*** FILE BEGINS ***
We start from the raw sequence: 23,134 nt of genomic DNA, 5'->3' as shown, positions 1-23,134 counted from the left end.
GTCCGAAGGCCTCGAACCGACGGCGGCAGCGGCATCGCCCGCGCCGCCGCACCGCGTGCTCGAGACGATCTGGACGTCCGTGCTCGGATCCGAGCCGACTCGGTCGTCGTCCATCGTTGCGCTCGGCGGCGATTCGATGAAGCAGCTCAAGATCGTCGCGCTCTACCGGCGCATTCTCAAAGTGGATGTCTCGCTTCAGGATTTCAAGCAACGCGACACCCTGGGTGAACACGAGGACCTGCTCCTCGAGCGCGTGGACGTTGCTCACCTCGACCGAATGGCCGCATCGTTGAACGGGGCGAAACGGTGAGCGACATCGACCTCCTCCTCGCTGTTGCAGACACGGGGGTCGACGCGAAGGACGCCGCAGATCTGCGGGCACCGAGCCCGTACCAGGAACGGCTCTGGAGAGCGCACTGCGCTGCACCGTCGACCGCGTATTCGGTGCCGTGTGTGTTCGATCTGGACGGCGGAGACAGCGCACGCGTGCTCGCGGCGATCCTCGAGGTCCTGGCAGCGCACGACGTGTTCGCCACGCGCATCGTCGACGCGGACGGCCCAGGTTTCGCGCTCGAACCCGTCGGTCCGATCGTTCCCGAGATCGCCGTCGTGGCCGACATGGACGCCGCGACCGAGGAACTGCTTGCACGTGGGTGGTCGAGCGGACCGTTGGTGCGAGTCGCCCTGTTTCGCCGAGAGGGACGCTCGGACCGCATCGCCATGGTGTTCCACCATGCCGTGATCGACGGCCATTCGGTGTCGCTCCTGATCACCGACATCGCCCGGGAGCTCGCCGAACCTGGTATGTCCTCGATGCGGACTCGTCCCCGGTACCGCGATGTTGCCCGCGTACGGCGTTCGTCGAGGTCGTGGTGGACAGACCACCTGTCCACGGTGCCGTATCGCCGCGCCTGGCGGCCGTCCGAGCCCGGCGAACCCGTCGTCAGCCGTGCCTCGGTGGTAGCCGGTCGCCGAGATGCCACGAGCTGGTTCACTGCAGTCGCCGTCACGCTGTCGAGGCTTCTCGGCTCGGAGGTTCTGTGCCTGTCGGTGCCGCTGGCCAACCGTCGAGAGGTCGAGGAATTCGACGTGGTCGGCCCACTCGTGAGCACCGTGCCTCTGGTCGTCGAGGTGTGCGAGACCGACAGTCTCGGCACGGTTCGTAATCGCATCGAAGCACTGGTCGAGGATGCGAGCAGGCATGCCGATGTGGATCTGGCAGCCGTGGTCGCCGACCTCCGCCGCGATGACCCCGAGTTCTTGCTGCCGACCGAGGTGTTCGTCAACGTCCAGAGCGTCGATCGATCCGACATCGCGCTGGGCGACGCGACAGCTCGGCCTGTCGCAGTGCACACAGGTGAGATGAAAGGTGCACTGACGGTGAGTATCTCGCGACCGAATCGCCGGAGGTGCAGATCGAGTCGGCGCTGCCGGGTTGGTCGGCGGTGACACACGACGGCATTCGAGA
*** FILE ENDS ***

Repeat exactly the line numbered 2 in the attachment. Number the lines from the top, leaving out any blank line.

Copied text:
GTCCGAAGGCCTCGAACCGACGGCGGCAGCGGCATCGCCCGCGCCGCCGCACCGCGTGCTCGAGACGATCTGGACGTCCGTGCTCGGATCCGAGCCGACTCGGTCGTCGTCCATCGTTGCGCTCGGCGGCGATTCGATGAAGCAGCTCAAGATCGTCGCGCTCTACCGGCGCATTCTCAAAGTGGATGTCTCGCTTCAGGATTTCAAGCAACGCGACACCCTGGGTGAACACGAGGACCTGCTCCTCGAGCGCGTGGACGTTGCTCACCTCGACCGAATGGCCGCATCGTTGAACGGGGCGAAACGGTGAGCGACATCGACCTCCTCCTCGCTGTTGCAGACACGGGGGTCGACGCGAAGGACGCCGCAGATCTGCGGGCACCGAGCCCGTACCAGGAACGGCTCTGGAGAGCGCACTGCGCTGCACCGTCGACCGCGTATTCGGTGCCGTGTGTGTTCGATCTGGACGGCGGAGACAGCGCACGCGTGCTCGCGGCGATCCTCGAGGTCCTGGCAGCGCACGACGTGTTCGCCACGCGCATCGTCGACGCGGACGGCCCAGGTTTCGCGCTCGAACCCGTCGGTCCGATCGTTCCCGAGATCGCCGTCGTGGCCGACATGGACGCCGCGACCGAGGAACTGCTTGCACGTGGGTGGTCGAGCGGACCGTTGGTGCGAGTCGCCCTGTTTCGCCGAGAGGGACGCTCGGACCGCATCGCCATGGTGTTCCACCATGCCGTGATCGACGGCCATTCGGTGTCGCTCCTGATCACCGACATCGCCCGGGAGCTCGCCGAACCTGGTATGTCCTCGATGCGGACTCGTCCCCGGTACCGCGATGTTGCCCGCGTACGGCGTTCGTCGAGGTCGTGGTGGACAGACCACCTGTCCACGGTGCCGTATCGCCGCGCCTGGCGGCCGTCCGAGCCCGGCGAACCCGTCGTCAGCCGTGCCTCGGTGGTAGCCGGTCGCCGAGATGCCACGAGCTGGTTCACTGCAGTCGCCGTCACGCTGTCGAGGCTTCTCGGCTCGGAGGTTCTGTGCCTGTCGGTGCCGCTGGCCAACCGTCGAGAGGTCGAGGAATTCGACGTGGTCGGCCCACTCGTGAGCACCGTGCCTCTGGTCGTCGAGGTGTGCGAGACCGACAGTCTCGGCACGGTTCGTAATCGCATCGAAGCACTGGTCGAGGATGCGAGCAGGCATGCCGATGTGGATCTGGCAGCCGTGGTCGCCGACCTCCGCCGCGATGACCCCGAGTTCTTGCTGCCGACCGAGGTGTTCGTCAACGTCCAGAGCGTCGATCGATCCGACATCGCGCTGGGCGACGCGACAGCTCGGCCTGTCGCAGTGCACACAGGTGAGATGAAAGGTGCACTGACGGTGAGTATCTCGCGACCGAATCGCCGGAGGTGCAGATCGAGTCGGCGCTGCCGGGTTGGTCGGCGGTGACACACGACGGCATTCGAGA